Beginner dog training

The Not-So-Obvious Benefits of a Beginner Dog Training Class

Dogs, by nature, are pack animals with a well-defined social order. As you and your family become your dog's pack, your new dog will look to you – the leader of the pack – for guidance. Leadership can be established in a firm but friendly manner. Keep in mind that it is unrealistic to expect the dog to abide by the rules of the household without the leader teaching appropriate behavior!

Much like people, every dog is different. Some are hyperactive. Some are laid-back. Some are serious. Others are silly. Some are shy, and yet others have too much confidence. Regardless of these differences, training is necessary for all dogs and beneficial to your entire family.

Training will

  • Deepen the bond between you and your dog, and to increase the enjoyment, companionship and satisfaction of your relationship with your dog.
  • Ensure your dog's safety and happiness.
  • Nurture good canine companionship for the benefit of your family, neighborhood and community.

Types of Training Classes

  • Puppy Class - A developmental training course for the 3-to-5-month-old puppy. A puppy class emphasizes socialization with people and other puppies. Instructors usually offer information on growth, nutrition, grooming, housebreaking and problem-solving and teach basic household commands.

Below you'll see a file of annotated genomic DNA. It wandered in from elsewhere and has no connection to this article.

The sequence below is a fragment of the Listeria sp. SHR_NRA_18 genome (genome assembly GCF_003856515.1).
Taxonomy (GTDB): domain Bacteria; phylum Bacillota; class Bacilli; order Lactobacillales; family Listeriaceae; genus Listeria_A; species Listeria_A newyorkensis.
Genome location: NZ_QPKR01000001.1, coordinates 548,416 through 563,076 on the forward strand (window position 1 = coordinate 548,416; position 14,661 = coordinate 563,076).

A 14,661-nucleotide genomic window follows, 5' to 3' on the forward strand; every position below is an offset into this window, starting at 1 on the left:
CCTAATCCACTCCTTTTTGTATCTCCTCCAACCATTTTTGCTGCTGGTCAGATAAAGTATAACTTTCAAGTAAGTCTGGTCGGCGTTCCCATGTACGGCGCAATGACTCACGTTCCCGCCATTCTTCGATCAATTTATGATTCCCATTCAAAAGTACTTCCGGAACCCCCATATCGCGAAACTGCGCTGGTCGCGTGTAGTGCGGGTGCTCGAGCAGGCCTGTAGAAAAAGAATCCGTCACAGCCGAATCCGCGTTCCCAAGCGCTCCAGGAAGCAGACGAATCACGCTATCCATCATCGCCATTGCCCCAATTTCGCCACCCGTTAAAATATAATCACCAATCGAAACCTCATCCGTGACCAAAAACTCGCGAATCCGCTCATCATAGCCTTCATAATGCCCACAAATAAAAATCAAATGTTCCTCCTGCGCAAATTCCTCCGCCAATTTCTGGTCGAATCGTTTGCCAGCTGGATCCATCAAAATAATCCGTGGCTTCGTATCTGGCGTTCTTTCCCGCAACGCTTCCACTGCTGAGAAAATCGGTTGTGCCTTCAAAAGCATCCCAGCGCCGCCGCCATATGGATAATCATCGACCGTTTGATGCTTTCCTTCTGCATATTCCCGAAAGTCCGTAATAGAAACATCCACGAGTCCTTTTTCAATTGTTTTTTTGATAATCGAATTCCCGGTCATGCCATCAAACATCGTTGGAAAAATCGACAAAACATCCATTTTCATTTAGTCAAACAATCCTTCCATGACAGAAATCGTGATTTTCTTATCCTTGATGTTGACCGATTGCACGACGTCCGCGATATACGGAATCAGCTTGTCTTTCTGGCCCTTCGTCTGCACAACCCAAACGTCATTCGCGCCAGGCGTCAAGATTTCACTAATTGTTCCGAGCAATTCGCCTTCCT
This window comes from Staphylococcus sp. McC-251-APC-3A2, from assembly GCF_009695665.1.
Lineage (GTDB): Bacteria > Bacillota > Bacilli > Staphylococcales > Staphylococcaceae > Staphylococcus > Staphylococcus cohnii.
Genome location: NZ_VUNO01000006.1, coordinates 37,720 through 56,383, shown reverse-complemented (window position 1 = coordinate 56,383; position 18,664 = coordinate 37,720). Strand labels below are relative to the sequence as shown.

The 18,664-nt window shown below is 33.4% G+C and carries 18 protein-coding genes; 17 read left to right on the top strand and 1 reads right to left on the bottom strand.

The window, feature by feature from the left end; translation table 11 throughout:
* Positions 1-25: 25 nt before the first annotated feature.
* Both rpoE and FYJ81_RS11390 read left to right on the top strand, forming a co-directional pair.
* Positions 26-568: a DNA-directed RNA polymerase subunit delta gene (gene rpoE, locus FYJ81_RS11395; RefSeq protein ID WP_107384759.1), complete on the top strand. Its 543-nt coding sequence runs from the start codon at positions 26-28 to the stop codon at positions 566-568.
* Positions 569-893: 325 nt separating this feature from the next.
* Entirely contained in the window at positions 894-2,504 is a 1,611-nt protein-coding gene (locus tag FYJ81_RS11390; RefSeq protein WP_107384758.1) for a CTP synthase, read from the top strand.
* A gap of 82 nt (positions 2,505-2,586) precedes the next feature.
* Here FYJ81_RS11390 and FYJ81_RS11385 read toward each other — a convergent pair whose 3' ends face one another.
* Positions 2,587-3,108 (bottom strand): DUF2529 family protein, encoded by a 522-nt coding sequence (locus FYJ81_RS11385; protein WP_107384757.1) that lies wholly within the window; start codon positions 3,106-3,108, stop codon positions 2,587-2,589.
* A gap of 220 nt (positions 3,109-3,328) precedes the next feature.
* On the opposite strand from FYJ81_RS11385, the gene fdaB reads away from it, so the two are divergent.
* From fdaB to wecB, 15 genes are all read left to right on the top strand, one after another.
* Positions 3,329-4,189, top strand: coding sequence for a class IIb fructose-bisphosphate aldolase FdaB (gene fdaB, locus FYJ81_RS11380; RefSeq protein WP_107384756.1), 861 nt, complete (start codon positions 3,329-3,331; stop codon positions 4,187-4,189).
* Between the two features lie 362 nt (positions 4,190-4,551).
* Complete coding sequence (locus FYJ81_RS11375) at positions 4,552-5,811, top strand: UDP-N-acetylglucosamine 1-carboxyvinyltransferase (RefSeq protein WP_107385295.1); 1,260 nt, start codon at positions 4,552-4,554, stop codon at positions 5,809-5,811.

• Basic Class - A basic training course for dogs 5-to-6 months and older, aimed at training you to train your dog. The basic class emphasizes the essential training commands needed to make a dog a good companion: heel on a loose leash, sit, stand, down, stay in position, and come when called. Instructors also usually provide information on nutrition, grooming and problem-solving. This basic training is important in keeping your dog safe.
  • Canine Good Citizen® (CGC) Class - May be a separate class or a part of a beginner class at AKC clubs and other organizations. CGC is a certification program that is designed to reward dogs that have good manners at home and in the community. Your dog will need to know the commands and exercises taught in a basic training class to qualify for a passing score on the CGC test. Dogs that pass the CGC test receive a certificate from the AKC and are recorded in the AKC's Canine Good Citizen Archive.
  • Training Classes for Companion Events - A variety of classes that prepare students and their dogs for competition in obedience, agility, tracking and other AKC events. You will be instructed in the levels of competition and titles available, how to teach your dog the required exercises, and the regulations that apply when you are competing.

How Do I Get Started in Obedience?

The best advice is to START TRAINING EARLY! Training a puppy is easier than training an adult dog because a puppy is more open to new ideas and has not yet developed "bad habits."

While it's best to start young, the old saying "You can't teach an old dog new tricks" is only partially true. It is never too late to train your dog, although it may take longer to retrain it to eliminate undesirable habits.

Most AKC clubs conduct a variety of classes instructed by trainers who have won awards in obedience competition with their own dogs, and they make sure to stay up-to-date on the latest training techniques. They have experience training all breeds of dogs and can help solve behavior problems. Most clubs accept all types of dogs, mixed breeds and purebreds, and prospective students are usually welcome to observe a class before signing up for a training course.